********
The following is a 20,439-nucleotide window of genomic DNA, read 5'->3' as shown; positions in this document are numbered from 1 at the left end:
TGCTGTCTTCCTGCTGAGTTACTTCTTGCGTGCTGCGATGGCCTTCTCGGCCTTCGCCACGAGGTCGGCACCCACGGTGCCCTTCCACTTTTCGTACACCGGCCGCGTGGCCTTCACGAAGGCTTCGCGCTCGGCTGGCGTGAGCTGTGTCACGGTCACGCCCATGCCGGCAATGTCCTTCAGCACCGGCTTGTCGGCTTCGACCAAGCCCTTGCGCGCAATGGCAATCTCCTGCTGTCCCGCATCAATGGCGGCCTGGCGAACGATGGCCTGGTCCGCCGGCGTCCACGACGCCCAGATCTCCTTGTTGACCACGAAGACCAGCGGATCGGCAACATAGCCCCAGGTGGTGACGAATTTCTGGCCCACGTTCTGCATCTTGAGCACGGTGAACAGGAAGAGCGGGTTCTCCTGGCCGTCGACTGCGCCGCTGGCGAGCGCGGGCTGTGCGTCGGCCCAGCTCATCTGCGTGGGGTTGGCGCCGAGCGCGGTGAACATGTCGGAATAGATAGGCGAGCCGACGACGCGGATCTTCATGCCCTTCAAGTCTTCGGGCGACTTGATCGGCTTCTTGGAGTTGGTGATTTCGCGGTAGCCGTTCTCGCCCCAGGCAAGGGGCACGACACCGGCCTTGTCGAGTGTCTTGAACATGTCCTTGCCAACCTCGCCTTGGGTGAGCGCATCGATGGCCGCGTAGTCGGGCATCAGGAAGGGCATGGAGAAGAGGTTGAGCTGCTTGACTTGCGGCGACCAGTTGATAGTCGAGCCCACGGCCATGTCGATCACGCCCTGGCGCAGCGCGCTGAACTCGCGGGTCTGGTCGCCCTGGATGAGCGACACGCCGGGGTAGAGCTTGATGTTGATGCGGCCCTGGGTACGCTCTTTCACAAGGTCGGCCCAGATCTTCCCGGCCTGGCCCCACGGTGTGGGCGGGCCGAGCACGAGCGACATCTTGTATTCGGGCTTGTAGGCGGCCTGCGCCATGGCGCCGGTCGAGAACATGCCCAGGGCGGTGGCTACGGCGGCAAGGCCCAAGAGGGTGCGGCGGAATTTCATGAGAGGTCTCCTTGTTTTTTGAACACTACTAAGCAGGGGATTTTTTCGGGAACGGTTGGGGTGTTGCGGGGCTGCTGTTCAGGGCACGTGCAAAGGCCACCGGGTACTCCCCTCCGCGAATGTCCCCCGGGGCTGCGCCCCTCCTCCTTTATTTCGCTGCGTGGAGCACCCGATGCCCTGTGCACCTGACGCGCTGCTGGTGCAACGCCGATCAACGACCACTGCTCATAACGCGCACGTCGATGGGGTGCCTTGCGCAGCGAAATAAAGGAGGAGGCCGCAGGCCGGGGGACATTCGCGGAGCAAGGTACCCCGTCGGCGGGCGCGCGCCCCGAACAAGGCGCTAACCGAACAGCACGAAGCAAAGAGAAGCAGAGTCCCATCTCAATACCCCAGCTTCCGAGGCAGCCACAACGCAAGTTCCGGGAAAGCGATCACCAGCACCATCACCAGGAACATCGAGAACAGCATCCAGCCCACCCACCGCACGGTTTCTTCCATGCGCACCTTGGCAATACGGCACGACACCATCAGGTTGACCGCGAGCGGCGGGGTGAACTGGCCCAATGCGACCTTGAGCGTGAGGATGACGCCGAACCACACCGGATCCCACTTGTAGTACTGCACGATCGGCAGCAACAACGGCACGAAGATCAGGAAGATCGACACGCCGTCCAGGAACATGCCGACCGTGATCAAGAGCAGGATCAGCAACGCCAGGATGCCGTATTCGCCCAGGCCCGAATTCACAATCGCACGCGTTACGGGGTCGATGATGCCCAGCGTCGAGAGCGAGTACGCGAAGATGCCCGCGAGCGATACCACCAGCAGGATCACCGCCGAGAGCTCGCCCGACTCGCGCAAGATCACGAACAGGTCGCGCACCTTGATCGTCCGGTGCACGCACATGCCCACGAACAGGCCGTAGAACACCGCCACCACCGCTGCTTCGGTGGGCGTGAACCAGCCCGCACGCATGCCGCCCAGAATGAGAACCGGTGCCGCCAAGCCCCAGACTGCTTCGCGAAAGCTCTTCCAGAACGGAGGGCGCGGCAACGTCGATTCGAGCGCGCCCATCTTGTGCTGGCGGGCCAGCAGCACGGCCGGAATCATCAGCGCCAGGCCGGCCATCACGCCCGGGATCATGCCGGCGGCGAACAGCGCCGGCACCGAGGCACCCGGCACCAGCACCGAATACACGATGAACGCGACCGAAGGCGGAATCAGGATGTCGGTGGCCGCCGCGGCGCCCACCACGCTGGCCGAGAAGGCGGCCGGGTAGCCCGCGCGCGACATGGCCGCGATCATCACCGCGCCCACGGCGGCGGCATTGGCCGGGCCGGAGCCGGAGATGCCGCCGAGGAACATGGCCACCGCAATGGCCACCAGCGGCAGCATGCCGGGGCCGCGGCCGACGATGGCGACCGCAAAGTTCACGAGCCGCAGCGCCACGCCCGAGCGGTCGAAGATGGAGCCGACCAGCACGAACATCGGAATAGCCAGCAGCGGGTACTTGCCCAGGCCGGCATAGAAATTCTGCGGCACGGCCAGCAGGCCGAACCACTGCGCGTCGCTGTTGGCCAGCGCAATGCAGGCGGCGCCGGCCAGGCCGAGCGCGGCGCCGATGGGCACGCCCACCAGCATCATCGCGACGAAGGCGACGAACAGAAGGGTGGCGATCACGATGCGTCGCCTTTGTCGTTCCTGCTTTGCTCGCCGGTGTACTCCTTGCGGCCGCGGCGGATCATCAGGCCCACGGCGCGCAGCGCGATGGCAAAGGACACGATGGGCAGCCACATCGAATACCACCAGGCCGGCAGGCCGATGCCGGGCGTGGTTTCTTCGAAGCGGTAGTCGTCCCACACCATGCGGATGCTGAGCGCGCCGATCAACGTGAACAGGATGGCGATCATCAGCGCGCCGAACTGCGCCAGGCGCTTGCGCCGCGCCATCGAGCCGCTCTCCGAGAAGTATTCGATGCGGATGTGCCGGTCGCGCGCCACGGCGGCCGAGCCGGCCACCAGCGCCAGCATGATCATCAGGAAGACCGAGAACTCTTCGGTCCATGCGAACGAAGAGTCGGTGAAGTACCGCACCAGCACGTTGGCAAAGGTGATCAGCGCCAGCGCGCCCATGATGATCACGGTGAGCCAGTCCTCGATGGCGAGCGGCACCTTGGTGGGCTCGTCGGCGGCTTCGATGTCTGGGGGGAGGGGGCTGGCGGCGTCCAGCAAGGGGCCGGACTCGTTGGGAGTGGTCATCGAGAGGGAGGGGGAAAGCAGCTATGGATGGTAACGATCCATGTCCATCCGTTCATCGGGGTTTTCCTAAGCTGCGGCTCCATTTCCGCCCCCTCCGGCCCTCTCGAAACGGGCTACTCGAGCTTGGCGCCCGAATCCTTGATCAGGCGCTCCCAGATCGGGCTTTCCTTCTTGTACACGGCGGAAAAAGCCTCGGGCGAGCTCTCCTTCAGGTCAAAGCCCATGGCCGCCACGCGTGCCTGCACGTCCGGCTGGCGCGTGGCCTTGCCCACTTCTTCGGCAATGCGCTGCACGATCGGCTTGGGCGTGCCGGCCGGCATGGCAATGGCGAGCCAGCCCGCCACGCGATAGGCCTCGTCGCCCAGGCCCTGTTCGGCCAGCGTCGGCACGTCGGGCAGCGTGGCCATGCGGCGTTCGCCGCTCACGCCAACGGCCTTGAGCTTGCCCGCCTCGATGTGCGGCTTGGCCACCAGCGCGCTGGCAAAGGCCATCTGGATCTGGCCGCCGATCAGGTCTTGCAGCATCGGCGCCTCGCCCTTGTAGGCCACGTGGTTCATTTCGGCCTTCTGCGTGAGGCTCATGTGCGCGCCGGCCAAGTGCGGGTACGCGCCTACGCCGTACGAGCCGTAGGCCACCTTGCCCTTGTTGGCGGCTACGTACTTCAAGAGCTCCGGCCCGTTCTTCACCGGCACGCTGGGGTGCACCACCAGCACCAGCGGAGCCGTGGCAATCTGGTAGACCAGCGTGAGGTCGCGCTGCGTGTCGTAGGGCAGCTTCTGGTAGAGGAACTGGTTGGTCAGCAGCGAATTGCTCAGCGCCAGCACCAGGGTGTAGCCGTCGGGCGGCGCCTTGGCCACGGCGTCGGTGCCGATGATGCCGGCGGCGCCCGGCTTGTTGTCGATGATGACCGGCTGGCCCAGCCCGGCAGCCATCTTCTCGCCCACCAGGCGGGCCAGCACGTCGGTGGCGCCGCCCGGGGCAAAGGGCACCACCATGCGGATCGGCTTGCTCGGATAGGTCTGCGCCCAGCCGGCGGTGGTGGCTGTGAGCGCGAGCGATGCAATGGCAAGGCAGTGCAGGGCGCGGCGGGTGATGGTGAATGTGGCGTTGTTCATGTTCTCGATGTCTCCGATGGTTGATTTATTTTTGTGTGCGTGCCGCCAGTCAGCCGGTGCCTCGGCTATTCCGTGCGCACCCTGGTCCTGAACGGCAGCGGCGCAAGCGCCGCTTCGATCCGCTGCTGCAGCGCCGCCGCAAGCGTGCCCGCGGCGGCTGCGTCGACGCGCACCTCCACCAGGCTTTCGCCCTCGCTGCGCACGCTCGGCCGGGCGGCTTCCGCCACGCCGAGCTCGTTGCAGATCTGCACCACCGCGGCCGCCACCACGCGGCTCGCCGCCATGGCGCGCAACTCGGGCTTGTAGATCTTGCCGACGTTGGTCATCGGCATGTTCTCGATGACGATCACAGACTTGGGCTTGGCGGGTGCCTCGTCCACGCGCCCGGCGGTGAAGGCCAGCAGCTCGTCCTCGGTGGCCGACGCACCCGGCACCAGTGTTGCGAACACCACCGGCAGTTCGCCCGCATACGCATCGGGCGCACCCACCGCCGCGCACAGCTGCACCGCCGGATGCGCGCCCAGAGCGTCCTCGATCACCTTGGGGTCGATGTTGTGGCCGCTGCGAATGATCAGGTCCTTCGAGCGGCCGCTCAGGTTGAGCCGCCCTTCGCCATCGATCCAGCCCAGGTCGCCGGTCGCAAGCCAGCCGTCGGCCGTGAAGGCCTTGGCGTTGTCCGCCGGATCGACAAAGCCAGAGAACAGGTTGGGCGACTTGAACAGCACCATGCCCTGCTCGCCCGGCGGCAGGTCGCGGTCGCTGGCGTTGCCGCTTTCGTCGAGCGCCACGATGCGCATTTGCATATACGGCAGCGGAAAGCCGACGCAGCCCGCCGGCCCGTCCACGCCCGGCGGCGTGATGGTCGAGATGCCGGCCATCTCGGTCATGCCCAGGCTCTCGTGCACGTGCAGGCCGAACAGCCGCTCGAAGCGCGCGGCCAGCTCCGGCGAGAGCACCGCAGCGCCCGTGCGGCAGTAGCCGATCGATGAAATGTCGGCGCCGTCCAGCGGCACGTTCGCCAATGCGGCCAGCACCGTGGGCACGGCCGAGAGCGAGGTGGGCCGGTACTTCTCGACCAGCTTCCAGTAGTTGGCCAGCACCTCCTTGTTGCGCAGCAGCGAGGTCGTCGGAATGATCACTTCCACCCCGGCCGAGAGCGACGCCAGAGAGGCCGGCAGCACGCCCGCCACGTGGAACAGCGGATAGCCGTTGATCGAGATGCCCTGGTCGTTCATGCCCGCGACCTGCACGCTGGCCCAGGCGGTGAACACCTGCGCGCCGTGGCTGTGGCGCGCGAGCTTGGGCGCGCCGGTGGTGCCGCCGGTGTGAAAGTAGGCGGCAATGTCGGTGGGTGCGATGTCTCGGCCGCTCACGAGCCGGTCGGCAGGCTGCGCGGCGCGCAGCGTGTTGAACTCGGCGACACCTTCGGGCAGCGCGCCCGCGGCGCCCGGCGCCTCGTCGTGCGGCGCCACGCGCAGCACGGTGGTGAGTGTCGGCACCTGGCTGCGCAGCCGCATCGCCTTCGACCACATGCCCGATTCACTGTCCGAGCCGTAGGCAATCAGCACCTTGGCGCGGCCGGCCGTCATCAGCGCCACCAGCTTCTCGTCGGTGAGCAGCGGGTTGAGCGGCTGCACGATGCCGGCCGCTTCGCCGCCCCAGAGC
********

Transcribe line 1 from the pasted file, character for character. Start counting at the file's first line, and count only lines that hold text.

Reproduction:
The following is a 20,439-nucleotide window of genomic DNA, read 5'->3' as shown; positions in this document are numbered from 1 at the left end: